Having truly and plainly showed our sinfulness, wretchedness, and cursedness by nature, I come unto the remedy, our redemption by Christ. And God forbid that He should create man, the best of His creatures, for destruction! "What gain and profit is there in our blood?" (Psalm 30:9). God is full of grace and compassion, and He considers that we are but dust. And happy are we that we are but dust. Had we been more glorious creatures, like angels, we would not have had the benefit of a Savior. When they rebelled, God considered their makeup; and as with a high hand they rebelled, "so the Lord reserved them in everlasting chains under darkness unto the judgment of the great day" (Jude 6; 2 Thessalonians 1:9). They fell without a Redeemer. It is well for us that God considers that we are but dust. By Jesus Christ He saves us from the wrath to come. It would have been better for us never to have been born than to be born firebrands of hell.James Ussher, "The Satisfaction of Christ," in The Puritan Pulpit: The Irish Puritans, ed., Don Kistler (Orlando, Florida: Soli Deo Gloria, 2006), 116–118.
But the point is that we are "brands plucked out of the fire" (Zechariah 3:2). It is fitting, therefore, that we should know who our Redeemer is. It is Jesus Christ, and here consider that Christ Jesus offered for us for the satisfaction of God's justice, and this is His priestly office.
Also, as there was no remission without shedding of blood, therefore after the blood is shed and the priest offered Himself, there comes a second thing, or else we would never be the better. Christ offered Himself to us, and this makes up our comfort. Many talk of the extent of Christ's death and passion, saying that He died sufficiently for us, which is improper. For what comfort would it be that Christ was offered for us if there were no more? A bare sufficiency in Christ does not serve the turn; this would be a cold comfort. Suppose a man who was in debt, afraid of every sergeant and every sheriff, should be told, "Sir, there is money enough in the king's account to discharge all your debts." This may be very true, but what good is that to him? What comfort does he have by it unless the king offers to come and freely assume his debt? And it would be a cold comfort to us to know that Christ is sufficient for us unless He invites us to take freely of the waters of life. But "Ho, every one that thirsteth, come ye to the waters" (Isaiah 55:1). Thus, unless Christ is offered to us as well as for us, we are never the better.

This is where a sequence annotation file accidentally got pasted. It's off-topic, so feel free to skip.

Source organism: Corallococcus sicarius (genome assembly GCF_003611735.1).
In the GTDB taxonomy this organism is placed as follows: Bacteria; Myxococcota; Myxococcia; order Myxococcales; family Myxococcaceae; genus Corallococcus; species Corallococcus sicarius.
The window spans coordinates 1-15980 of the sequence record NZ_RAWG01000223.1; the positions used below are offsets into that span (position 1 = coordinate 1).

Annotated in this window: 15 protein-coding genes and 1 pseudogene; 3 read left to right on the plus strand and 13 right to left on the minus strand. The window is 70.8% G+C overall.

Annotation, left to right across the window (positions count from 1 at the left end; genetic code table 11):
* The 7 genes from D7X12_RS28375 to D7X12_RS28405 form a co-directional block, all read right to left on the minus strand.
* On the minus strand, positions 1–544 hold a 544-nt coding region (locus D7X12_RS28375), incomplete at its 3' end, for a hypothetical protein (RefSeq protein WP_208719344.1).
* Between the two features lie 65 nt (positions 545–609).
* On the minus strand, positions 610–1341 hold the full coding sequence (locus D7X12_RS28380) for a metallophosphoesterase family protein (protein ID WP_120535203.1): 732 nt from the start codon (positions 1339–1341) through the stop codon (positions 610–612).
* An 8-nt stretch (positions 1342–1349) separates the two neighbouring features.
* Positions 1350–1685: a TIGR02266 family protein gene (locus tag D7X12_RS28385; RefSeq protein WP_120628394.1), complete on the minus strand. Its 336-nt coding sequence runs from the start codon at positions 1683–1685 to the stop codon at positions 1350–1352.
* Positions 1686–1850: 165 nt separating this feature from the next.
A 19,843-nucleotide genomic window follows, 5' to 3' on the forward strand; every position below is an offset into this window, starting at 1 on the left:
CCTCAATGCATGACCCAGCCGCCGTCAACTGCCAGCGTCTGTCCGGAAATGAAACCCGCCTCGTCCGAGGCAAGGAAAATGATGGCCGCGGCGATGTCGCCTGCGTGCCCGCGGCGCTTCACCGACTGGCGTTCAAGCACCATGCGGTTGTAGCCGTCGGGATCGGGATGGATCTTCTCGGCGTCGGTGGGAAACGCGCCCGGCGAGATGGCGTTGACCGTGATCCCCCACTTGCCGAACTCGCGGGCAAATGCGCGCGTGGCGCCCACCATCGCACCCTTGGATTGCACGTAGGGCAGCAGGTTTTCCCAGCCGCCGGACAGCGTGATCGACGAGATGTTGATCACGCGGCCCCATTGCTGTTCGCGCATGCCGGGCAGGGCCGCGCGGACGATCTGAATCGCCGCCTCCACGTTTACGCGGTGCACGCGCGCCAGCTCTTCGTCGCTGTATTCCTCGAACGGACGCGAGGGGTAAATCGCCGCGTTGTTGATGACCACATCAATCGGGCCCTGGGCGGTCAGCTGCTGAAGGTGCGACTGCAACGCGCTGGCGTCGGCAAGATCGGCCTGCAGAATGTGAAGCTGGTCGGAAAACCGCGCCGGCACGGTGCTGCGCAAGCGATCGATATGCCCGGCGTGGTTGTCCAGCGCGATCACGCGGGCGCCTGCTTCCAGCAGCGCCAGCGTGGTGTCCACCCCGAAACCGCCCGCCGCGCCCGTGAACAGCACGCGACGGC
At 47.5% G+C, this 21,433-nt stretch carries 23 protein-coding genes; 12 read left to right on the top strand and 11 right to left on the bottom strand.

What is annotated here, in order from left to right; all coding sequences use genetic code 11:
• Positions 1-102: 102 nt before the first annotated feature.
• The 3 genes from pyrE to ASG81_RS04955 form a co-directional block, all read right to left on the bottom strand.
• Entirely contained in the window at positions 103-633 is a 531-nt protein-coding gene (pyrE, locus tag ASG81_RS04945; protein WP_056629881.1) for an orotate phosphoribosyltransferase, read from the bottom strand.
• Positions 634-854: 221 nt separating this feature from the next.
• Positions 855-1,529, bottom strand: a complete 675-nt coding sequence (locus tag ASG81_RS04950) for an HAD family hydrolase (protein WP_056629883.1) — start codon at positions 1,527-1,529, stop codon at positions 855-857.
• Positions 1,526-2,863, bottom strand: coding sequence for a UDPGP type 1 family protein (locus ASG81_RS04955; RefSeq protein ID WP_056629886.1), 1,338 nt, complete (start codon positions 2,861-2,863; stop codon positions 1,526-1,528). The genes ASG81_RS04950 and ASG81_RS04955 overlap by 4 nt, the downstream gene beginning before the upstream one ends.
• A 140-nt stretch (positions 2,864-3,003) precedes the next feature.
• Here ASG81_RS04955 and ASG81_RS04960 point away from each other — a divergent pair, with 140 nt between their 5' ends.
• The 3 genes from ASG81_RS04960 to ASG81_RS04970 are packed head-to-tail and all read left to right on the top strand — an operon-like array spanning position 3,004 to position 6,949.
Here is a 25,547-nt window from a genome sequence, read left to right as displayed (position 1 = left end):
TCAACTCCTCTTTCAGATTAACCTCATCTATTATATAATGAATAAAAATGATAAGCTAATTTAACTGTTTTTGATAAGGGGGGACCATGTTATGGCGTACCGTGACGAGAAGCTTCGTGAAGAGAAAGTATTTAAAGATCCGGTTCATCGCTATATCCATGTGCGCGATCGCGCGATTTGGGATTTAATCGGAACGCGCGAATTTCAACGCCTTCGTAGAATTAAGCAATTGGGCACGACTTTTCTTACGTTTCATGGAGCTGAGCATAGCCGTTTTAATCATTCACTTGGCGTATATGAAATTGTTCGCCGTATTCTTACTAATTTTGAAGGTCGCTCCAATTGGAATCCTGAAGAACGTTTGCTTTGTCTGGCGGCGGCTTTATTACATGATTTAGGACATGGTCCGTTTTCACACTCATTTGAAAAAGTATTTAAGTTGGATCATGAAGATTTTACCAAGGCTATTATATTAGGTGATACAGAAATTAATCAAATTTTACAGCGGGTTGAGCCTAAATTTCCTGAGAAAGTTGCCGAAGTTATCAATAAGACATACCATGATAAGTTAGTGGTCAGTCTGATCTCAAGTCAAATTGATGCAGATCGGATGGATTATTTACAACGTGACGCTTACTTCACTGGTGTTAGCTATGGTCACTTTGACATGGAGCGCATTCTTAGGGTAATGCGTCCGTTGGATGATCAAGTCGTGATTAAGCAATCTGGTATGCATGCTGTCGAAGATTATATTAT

Now to make this more clear, observe that in every sacrament there are two acts of the minister. The first one has relation to God; it is a commemoration of the sacrifice, in which respects the ancient fathers called it a sacrifice. The other is the breaking of bread and pouring out of wine, wherein there is a commemoration of the broken body and the shed blood - not as they are concomitants, the wine in the bread, as the foolish papists dream, for that would rather be a commemoration of His life, when the blood runs in the veins, than of His death. The commemoration of Christ's death is made by separation of the blood from the body, and as there is one act of the minister in consecrating by breaking the body and pouring out the blood, so there is a second act that is ministerial. When the minister says, "Take, eat; this is My body," it is as if Christ were present, saying, "Come, take My body." You have as free an interest to it as when you are invited to your friend's table you have a right to the meat before you. So that as Christ is offered for you, so He is offered to you. And what now should hinder you, unless you are one who will obstinately oppose your own salvation, and say, "I will not have this Man to rule over me." You cannot miscarry. But if you will be your own lord, then you must perish in your infidelity. Here are the keys of the kingdom of heaven given unto God's ministers, unless you willfully oppose your own salvation and shut the door of salvation which Christ has opened so wide for you. The ways of God are plain. Christ has paid a great price for you, and then, as great as it is, He offers it to you.
When Ussher says that some say "that He died sufficiently for us, which is improper," he's talking about those who merely teach an internal or bare sufficiency. He's not saying that the formula "sufficient for all, efficient for the elect" is improper. He's just saying that some conceptions of that formula are improper, and that it offers no real comfort for the despairing sinner. What good is it for sinners to know that Christ, the great King, has infinite worth (enough money in his account, so to speak)? They must know, as Ussher says, that the bible teaches that he suffered sufficiently for them (the money has been put down for them that they might be released from their debt, but in a conditional way). Thus, Christ is offered for them and to them in particular, but it will do them no good if they do not believe.
For more on Ussher's classical conception of Christ's sufficiency (i.e. an ordained sufficiency as opposed to a bare sufficiency), see John Davenant's Sufficiency Distinctions.